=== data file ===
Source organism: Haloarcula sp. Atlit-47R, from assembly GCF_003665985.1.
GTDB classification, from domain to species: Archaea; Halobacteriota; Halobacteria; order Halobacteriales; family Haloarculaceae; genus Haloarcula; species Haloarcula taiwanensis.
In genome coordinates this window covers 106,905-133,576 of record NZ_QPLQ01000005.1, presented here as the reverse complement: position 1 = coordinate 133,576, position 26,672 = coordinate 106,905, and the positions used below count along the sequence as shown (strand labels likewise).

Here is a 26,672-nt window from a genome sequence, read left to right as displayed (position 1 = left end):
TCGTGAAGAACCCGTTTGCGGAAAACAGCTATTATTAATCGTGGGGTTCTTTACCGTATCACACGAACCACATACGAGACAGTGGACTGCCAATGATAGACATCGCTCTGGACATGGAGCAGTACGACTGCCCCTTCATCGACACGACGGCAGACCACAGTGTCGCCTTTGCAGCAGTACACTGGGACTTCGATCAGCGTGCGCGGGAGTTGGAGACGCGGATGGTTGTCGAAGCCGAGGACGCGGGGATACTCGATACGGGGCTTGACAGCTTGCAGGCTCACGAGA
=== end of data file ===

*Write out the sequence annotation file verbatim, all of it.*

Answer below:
Source organism: Haloarcula sp. Atlit-47R, from assembly GCF_003665985.1.
GTDB classification, from domain to species: Archaea; Halobacteriota; Halobacteria; order Halobacteriales; family Haloarculaceae; genus Haloarcula; species Haloarcula taiwanensis.
In genome coordinates this window covers 106,905-133,576 of record NZ_QPLQ01000005.1, presented here as the reverse complement: position 1 = coordinate 133,576, position 26,672 = coordinate 106,905, and the positions used below count along the sequence as shown (strand labels likewise).

Here is a 26,672-nt window from a genome sequence, read left to right as displayed (position 1 = left end):
TCGTGAAGAACCCGTTTGCGGAAAACAGCTATTATTAATCGTGGGGTTCTTTACCGTATCACACGAACCACATACGAGACAGTGGACTGCCAATGATAGACATCGCTCTGGACATGGAGCAGTACGACTGCCCCTTCATCGACACGACGGCAGACCACAGTGTCGCCTTTGCAGCAGTACACTGGGACTTCGATCAGCGTGCGCGGGAGTTGGAGACGCGGATGGTTGTCGAAGCCGAGGACGCGGGGATACTCGATACGGGGCTTGACAGCTTGCAGGCTCACGAGA